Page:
For every critic who says osteopaths are resistant to research, there must be hundreds or thousands of people who say things like ‘I no longer need to take my antacids’, or ‘I made it to my grandchild’s wedding’, and who unequivocally credit osteopathy with making a difference.
Patient satisfaction is probably as good a way as any to find out if ‘osteopathy works’. And if something a little more objective is required, we could see how many users live to be 100, or something like that. To be any more precise, there first needs to be a thorough deconstruction of the dogma embedded in research theory.
Positive patient and practitioner experience is largely dismissed as ‘unqualified’, or ‘lacking in objectivity’. Typical justification is circular – there is no evidence this is possible: therefore the practitioner is biased, the patient is probably wrong: therefore we dismiss their testimony etc. Accepting those experiences might require the research community to do some explaining, and so the tail is wagging the dog. Clinicians are expected to alter their own narrative instead, and it isn’t on.
An inappropriate research question is one obvious flaw. On the results side, narrow outcome measures can miss an important effect when it is there. The researcher may be interested in whether a certain intervention will reduce the specified symptom within a month. But I am interested that a general strategy will, via a bespoke intervention, lead to improved overall well-being. In some way. At some point in time. And with no permanent downside. Benefit is benefit.
Take migraine. Stopping a migraine is one thing: I don’t call it much of an accomplishment. Drugs can do it cheaply and easily, while still leaving the patient in a total maze. Stopping the patient from getting migraines every week: that is something else altogether. If we do our job properly, we treat the patient, not the migraine: migraines cease to be a feature in their life, and credit goes to Mother Nature. This isn’t hypothetical: I have seen case after case go like that. Wise patients appreciate that long-term improvement may be incompatible with a quick, direct fix.
The key to all of this is in whether we treat diseases, or whether we treat patients: things we say, but what do they really mean?
We humans heal ourselves. Osteopathy assumes a fundamental acceptance of this, because we would otherwise all be dead. Even doctors promote the idea, I just seldom see clinicians betting their reputations on it. The trick is to remove the obstacles to recovery. We see all the time the staggering ability of the human body to recover once obstacles are addressed, and so that is what the smarter patients are asking for.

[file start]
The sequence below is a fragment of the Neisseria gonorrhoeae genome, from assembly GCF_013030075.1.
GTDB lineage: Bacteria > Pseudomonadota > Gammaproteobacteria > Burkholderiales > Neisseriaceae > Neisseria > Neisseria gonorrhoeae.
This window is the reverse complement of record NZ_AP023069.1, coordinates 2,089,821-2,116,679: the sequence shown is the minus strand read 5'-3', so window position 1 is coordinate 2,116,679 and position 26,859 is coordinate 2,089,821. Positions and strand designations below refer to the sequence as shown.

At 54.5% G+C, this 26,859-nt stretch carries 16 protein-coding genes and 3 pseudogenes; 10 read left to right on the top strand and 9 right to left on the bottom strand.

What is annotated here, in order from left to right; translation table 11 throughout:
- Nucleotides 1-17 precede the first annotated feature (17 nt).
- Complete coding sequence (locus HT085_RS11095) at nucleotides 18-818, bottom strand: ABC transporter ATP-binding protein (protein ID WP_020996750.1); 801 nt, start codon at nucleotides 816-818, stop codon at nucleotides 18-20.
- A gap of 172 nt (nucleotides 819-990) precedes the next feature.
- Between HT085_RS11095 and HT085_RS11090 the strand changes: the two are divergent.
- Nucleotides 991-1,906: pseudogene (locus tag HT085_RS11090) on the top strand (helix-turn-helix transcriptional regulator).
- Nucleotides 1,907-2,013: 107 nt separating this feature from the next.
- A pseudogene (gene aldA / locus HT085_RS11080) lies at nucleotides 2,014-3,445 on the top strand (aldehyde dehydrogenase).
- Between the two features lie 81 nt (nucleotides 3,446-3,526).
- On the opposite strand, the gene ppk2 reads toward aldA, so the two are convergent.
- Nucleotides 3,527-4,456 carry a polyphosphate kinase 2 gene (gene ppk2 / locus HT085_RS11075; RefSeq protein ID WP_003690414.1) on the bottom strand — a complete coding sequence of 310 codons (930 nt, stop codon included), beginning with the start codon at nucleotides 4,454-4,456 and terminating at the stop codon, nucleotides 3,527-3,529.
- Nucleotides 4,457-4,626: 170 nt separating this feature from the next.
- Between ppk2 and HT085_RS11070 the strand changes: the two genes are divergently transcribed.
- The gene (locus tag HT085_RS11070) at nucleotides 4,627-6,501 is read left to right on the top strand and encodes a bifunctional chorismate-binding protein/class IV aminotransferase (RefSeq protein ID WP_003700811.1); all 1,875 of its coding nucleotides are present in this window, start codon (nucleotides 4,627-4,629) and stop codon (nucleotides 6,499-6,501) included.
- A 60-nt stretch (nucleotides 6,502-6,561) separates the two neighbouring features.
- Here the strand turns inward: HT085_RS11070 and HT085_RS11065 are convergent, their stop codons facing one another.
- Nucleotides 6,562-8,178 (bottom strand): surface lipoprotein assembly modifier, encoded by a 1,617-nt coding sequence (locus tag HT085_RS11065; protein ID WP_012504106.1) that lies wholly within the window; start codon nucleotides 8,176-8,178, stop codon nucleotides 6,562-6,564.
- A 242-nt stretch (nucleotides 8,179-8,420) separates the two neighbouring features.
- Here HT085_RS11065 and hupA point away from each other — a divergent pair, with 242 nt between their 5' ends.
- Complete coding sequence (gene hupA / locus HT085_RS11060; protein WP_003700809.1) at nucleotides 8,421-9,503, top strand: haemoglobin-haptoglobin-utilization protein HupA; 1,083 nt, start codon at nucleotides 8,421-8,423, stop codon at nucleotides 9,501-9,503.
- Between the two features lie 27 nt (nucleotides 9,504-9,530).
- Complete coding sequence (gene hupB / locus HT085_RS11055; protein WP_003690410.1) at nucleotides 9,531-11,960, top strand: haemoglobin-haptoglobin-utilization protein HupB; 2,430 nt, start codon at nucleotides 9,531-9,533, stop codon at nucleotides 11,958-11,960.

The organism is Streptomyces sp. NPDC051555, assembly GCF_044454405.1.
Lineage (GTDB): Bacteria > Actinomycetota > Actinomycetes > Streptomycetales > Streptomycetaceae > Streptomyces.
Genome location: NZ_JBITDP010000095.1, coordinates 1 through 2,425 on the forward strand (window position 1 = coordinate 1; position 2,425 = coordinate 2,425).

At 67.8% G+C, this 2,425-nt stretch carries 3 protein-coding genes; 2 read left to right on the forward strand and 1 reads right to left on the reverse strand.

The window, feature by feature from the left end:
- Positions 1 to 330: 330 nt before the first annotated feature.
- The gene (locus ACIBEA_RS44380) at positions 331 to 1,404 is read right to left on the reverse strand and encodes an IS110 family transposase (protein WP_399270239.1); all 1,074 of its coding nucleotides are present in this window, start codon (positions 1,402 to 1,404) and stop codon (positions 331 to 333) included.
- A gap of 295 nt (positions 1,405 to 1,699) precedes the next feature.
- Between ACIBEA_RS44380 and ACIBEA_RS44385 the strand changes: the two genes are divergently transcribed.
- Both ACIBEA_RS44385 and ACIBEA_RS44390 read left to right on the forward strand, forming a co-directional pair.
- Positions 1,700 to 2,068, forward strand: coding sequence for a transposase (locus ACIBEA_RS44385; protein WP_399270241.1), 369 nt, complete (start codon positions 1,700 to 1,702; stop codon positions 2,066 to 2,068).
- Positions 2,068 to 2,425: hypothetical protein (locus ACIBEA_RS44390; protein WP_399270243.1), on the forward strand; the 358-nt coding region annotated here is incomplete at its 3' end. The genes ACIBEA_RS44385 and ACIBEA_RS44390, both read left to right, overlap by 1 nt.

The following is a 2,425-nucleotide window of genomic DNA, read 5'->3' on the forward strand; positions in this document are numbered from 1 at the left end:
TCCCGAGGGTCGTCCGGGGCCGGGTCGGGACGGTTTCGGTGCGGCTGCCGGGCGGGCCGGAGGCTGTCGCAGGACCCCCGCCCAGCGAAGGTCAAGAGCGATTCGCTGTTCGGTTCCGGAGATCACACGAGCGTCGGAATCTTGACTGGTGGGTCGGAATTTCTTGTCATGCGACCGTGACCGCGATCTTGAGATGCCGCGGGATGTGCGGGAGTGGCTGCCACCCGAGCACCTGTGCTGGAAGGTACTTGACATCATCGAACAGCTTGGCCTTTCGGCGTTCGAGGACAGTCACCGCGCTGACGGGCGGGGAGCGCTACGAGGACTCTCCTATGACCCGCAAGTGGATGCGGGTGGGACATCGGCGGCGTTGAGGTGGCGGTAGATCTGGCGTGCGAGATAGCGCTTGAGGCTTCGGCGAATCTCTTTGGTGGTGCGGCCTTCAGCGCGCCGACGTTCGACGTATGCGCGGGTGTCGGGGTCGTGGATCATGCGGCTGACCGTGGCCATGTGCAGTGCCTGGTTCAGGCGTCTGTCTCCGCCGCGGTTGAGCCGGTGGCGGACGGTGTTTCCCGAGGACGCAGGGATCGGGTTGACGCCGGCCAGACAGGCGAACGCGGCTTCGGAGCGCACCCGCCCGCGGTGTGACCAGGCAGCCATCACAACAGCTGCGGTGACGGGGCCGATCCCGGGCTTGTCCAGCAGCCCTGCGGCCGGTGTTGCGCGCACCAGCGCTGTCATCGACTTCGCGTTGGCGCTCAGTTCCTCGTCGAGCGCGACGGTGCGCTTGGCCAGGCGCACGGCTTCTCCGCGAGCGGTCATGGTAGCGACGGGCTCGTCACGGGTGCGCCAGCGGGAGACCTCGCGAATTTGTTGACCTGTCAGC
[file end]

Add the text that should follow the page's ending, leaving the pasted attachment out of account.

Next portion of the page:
[This relates to the osteopatic principle that ‘the body has its own medicine chest’. This does not mean we secrete drugs from some gland: it means that our bodies are self-righting systems, always doing their utmost with the resources available. Health is the default, and symptoms are the manifestations of the body’s drive to maintain health.]
An Alternative Narrative of Health and Disease
In its broadest interpretation, osteopathy says that health is the only real solution to disease. It is a myth that you can make a disease just go away while life goes on unchanged. Once we get comfortable that the only cure comes from within, this is actually very empowering.
Even the idea of diseases – consistently identifiable syndromes with consistent causes and symptoms – may be a myth. It it were true, we ought to know by now the precise cause and cure of every disease. And the medical classification of disease conforms to no consistent rational system. It is totally haphazard in fact. If this paradigm were leading to cures, hospitals ought to be getting smaller, one might think, not bigger. The more we seek health by fighting against things called diseases, the more unhealthy and disease-prone we seem to become.
Our awareness of un-health is usually through healing processes – symptoms – which are generally the body’s healthy reactions to stress and strain. To call this disease is to misrepresent what is going on and then fire missiles at the wrong target.
A Holistic Osteopathy Paradigm
What we find is that two people with exactly the same symptoms can have completely different circumstances: the causes are not the same. And yet two people with similar lifestyles and similar patterns of stress can have completely different health problems.
Medical philosophy emphasises the weakest link in the chain, and makes that the diagnosis. Osteopathic diagnosis and treatment are more to do with the stresses upon or within the system, mechanical stress being number one. But there are many other forms of stress – emotional, nutritional, toxic, occupational, social, to name a few – and they can all create obstacles to healing. Sometimes the most osteopathic thing you can do is to drink a glass of water, or have an early night, because manipulating a tired and dehydrated body achieves absolutely nothing.
And so osteopathic scope of practice is not limited to certain types of disease (as medical specialists are), or to certain parts of the body (like physiotherapy), or to certain techniques (massage therapy). Our scope of practice is determined by the obstacles to recovery, and is as broad as our ability to address them.
Anybody who has ever felt they could sleep for a month after treatment will realise just how much stress can be held in the structure.
Most natural therapy focuses on diet, and rightly so. But complex disease also has structural and postural elements, a fact that modern diet-centred therapies have missed. The need for good mechanical adjustment was already appreciated in natural therapy before Osteopaths took it on. These ideas have very much gone out of fashion, but for mainly political reasons, not because they lack sound reasoning or clinical success.